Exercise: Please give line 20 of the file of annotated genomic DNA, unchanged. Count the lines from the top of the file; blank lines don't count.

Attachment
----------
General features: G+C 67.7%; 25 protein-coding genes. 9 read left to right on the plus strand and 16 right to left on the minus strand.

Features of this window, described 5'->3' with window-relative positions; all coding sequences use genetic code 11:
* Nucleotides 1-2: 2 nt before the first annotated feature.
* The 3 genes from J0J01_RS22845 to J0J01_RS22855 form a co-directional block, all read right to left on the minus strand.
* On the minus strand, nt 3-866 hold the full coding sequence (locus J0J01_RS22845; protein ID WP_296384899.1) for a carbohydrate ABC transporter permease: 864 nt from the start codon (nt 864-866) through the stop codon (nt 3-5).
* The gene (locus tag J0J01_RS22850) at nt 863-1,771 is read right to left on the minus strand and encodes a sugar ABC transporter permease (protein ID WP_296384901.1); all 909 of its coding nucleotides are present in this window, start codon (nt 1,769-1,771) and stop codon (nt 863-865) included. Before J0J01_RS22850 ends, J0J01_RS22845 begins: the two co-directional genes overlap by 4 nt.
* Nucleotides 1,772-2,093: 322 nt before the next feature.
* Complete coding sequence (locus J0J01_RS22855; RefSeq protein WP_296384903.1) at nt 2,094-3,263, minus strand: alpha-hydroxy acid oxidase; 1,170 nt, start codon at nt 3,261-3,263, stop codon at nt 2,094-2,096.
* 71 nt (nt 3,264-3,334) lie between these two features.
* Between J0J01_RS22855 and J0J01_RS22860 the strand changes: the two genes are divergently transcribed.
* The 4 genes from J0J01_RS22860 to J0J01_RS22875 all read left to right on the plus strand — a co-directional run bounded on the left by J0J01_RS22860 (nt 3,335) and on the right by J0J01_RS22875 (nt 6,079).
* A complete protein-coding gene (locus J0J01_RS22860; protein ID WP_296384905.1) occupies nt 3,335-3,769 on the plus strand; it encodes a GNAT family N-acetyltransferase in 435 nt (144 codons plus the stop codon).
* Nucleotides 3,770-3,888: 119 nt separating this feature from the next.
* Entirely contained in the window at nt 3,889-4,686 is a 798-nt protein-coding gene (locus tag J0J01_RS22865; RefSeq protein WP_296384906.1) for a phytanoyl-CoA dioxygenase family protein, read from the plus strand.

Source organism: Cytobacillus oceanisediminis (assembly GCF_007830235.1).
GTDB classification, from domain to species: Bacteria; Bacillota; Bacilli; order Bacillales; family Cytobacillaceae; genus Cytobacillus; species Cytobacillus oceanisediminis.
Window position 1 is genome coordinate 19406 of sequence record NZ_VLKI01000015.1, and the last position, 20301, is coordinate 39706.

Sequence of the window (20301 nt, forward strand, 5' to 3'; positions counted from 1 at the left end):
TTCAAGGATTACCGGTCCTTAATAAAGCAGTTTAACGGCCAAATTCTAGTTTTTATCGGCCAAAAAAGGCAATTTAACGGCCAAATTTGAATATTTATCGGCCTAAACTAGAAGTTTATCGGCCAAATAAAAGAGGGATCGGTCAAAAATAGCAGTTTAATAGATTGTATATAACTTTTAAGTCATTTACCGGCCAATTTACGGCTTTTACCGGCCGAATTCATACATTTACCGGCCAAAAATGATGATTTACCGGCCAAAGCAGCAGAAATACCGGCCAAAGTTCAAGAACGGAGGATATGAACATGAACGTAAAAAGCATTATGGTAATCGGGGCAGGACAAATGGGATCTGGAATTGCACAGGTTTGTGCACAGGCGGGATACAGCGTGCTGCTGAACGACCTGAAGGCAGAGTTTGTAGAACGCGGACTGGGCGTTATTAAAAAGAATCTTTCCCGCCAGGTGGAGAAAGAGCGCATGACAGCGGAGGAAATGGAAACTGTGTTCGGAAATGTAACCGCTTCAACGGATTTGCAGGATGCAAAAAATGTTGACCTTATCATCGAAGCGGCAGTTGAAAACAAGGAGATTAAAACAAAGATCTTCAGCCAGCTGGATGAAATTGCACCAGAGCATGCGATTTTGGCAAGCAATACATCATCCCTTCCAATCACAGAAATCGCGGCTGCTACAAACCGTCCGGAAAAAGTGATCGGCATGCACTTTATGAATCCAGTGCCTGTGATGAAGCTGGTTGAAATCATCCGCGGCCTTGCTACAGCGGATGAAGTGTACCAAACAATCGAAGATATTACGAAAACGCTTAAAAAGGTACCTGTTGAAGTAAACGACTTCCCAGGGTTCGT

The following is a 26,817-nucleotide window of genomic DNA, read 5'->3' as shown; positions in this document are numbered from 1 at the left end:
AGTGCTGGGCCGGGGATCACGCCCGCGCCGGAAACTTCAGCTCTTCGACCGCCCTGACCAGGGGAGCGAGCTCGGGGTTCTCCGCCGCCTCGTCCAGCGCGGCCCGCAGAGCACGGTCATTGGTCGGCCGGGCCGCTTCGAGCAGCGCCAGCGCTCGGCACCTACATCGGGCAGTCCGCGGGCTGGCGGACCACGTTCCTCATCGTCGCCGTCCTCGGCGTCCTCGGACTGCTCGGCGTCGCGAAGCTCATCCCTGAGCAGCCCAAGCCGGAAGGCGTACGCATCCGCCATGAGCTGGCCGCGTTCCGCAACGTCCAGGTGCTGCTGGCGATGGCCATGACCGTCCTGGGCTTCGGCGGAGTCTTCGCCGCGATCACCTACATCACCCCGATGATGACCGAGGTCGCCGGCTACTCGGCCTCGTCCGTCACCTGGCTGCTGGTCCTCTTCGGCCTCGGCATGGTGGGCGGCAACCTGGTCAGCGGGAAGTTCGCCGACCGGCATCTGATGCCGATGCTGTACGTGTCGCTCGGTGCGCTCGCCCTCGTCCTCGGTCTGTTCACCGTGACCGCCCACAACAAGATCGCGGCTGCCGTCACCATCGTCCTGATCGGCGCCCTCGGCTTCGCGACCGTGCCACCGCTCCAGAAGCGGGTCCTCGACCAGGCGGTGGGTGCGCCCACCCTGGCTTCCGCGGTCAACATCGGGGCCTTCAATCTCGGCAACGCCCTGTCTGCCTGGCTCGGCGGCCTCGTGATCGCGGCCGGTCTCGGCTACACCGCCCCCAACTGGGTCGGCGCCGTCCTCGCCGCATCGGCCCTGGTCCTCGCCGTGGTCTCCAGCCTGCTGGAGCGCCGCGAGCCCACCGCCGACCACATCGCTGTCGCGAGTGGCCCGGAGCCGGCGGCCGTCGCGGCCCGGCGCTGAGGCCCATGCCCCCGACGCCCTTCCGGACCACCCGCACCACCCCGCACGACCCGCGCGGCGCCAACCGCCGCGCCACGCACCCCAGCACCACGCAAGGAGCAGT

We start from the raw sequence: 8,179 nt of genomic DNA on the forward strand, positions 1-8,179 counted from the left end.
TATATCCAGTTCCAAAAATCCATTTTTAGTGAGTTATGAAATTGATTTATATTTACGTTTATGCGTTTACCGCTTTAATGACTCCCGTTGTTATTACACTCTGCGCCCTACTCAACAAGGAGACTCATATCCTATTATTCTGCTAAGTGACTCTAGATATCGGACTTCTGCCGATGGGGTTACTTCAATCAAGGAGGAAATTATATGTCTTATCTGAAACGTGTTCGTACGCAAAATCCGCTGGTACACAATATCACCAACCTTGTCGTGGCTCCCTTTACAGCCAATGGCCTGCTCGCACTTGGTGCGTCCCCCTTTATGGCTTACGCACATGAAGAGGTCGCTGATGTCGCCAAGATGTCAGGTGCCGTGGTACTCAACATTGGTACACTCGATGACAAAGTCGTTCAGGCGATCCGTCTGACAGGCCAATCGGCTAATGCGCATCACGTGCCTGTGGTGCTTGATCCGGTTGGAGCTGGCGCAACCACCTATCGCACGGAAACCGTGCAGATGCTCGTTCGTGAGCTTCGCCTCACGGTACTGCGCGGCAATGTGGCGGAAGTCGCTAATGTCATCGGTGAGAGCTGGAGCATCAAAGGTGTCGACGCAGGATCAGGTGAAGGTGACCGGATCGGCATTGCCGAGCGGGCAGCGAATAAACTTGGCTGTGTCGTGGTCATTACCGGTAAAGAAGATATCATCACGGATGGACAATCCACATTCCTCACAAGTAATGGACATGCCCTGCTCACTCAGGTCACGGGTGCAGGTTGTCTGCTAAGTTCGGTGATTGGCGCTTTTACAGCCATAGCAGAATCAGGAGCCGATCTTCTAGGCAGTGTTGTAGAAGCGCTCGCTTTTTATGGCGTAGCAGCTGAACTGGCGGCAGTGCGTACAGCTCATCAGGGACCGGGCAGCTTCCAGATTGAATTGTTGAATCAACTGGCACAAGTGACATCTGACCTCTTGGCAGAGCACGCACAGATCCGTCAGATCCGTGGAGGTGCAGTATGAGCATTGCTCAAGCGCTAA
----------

The following is a 26,817-nucleotide window of genomic DNA, read 5'->3' as shown; positions in this document are numbered from 1 at the left end: